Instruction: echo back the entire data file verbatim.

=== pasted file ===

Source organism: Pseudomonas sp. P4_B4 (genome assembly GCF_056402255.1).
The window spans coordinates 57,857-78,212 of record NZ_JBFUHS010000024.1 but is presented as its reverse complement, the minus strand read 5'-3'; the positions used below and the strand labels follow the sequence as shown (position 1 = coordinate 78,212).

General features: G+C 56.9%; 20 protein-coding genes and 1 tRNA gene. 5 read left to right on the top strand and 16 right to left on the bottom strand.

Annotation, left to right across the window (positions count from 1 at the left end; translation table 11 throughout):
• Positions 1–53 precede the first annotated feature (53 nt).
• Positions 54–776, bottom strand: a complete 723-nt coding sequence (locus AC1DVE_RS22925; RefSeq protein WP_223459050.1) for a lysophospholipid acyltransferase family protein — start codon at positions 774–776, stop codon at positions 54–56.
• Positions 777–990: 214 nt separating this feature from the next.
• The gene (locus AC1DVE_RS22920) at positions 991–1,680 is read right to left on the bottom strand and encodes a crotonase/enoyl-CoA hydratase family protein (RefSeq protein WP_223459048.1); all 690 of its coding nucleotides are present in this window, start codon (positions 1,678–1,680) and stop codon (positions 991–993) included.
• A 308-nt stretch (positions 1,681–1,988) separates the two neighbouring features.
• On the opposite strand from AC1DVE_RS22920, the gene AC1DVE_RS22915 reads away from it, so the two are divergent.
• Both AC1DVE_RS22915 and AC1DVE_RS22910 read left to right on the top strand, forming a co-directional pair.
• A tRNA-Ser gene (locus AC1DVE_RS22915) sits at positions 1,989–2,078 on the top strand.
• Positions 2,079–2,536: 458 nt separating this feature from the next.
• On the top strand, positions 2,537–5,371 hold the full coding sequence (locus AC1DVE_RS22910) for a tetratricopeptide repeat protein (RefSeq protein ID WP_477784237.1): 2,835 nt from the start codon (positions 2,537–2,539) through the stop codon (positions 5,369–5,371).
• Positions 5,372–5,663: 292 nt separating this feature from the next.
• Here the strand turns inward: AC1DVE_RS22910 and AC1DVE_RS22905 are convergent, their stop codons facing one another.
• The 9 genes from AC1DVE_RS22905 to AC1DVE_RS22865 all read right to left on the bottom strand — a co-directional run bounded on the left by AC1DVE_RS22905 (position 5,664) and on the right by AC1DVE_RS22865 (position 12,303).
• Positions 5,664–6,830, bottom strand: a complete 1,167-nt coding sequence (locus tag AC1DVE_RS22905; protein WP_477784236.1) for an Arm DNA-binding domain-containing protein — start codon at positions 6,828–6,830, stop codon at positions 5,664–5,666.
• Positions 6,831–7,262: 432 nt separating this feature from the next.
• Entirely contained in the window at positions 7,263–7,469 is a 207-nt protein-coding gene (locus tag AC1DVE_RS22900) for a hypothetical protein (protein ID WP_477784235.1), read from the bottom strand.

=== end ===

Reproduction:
Source organism: Pseudomonas sp. P4_B4 (genome assembly GCF_056402255.1).
The window spans coordinates 57,857-78,212 of record NZ_JBFUHS010000024.1 but is presented as its reverse complement, the minus strand read 5'-3'; the positions used below and the strand labels follow the sequence as shown (position 1 = coordinate 78,212).

General features: G+C 56.9%; 20 protein-coding genes and 1 tRNA gene. 5 read left to right on the top strand and 16 right to left on the bottom strand.

Annotation, left to right across the window (positions count from 1 at the left end; translation table 11 throughout):
• Positions 1–53 precede the first annotated feature (53 nt).
• Positions 54–776, bottom strand: a complete 723-nt coding sequence (locus AC1DVE_RS22925; RefSeq protein WP_223459050.1) for a lysophospholipid acyltransferase family protein — start codon at positions 774–776, stop codon at positions 54–56.
• Positions 777–990: 214 nt separating this feature from the next.
• The gene (locus AC1DVE_RS22920) at positions 991–1,680 is read right to left on the bottom strand and encodes a crotonase/enoyl-CoA hydratase family protein (RefSeq protein WP_223459048.1); all 690 of its coding nucleotides are present in this window, start codon (positions 1,678–1,680) and stop codon (positions 991–993) included.
• A 308-nt stretch (positions 1,681–1,988) separates the two neighbouring features.
• On the opposite strand from AC1DVE_RS22920, the gene AC1DVE_RS22915 reads away from it, so the two are divergent.
• Both AC1DVE_RS22915 and AC1DVE_RS22910 read left to right on the top strand, forming a co-directional pair.
• A tRNA-Ser gene (locus AC1DVE_RS22915) sits at positions 1,989–2,078 on the top strand.
• Positions 2,079–2,536: 458 nt separating this feature from the next.
• On the top strand, positions 2,537–5,371 hold the full coding sequence (locus AC1DVE_RS22910) for a tetratricopeptide repeat protein (RefSeq protein ID WP_477784237.1): 2,835 nt from the start codon (positions 2,537–2,539) through the stop codon (positions 5,369–5,371).
• Positions 5,372–5,663: 292 nt separating this feature from the next.
• Here the strand turns inward: AC1DVE_RS22910 and AC1DVE_RS22905 are convergent, their stop codons facing one another.
• The 9 genes from AC1DVE_RS22905 to AC1DVE_RS22865 all read right to left on the bottom strand — a co-directional run bounded on the left by AC1DVE_RS22905 (position 5,664) and on the right by AC1DVE_RS22865 (position 12,303).
• Positions 5,664–6,830, bottom strand: a complete 1,167-nt coding sequence (locus tag AC1DVE_RS22905; protein WP_477784236.1) for an Arm DNA-binding domain-containing protein — start codon at positions 6,828–6,830, stop codon at positions 5,664–5,666.
• Positions 6,831–7,262: 432 nt separating this feature from the next.
• Entirely contained in the window at positions 7,263–7,469 is a 207-nt protein-coding gene (locus tag AC1DVE_RS22900) for a hypothetical protein (protein ID WP_477784235.1), read from the bottom strand.